Many years later, modernism was a move away from the classical progression within architectural design. To achieve this, the classical languages and its elements had to be studied and comprehended in order to establish a new way of thinking about space and place. Consequently, we move from the idea of function follows form of the classical, towards the idea of form follows function. From complete decadence within form and facade, to the simplicity of both. Technology along with these ideas of form and structure made the new expression possible.
In America, for example we can look at the prairie style pioneered by Frank Lloyd Wright. In its infancy, the prairies and the form and flow of the space shows some parallels with the vernacular language of Japanese architecture. It can be insinuated, that Frank Lloyd Wright sought inspiration from the Japanese. In the expression of design, influence is often hidden in the subconscious, obtained from a magnitude of places. Learning about architectural history allows the individual a bank of knowledge with barely a conscious thought. Without that knowledge, creativity is deterred and architectural expression suffers as a result.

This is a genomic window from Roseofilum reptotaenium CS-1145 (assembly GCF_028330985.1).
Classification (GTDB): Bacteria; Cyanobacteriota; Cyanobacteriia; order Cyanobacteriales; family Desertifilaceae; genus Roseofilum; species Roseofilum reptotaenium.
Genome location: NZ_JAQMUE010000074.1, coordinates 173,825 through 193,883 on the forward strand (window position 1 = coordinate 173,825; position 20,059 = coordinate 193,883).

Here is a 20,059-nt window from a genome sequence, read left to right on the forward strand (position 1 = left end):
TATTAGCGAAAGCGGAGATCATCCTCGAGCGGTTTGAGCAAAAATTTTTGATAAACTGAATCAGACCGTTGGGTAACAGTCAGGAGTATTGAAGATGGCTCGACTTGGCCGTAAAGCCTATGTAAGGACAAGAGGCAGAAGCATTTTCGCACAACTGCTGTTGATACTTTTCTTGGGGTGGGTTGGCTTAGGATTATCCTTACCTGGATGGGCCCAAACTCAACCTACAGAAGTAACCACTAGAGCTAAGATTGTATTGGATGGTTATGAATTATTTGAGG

Le Corbusier was to a great extent, the father of modernist architecture. In his rational and revolutionary view of space , place and its materiality, he sought the use of the human body. Like architectural languages before him, man was to be the centre of space; a means of measure and proportion by which form can be created. In his five points of architecture, he established an agenda for the creation of space and its form.
In his attempt to create new expression of space, Le Corbusier created an idea of perfection within architecture. Creating what he found to be a perfect relationship between form and function, he limited spaces to its bare minimum. This meant that the body, centre of his design was restricted by the nature of the space. The ideology of the architecture was limited in its execution.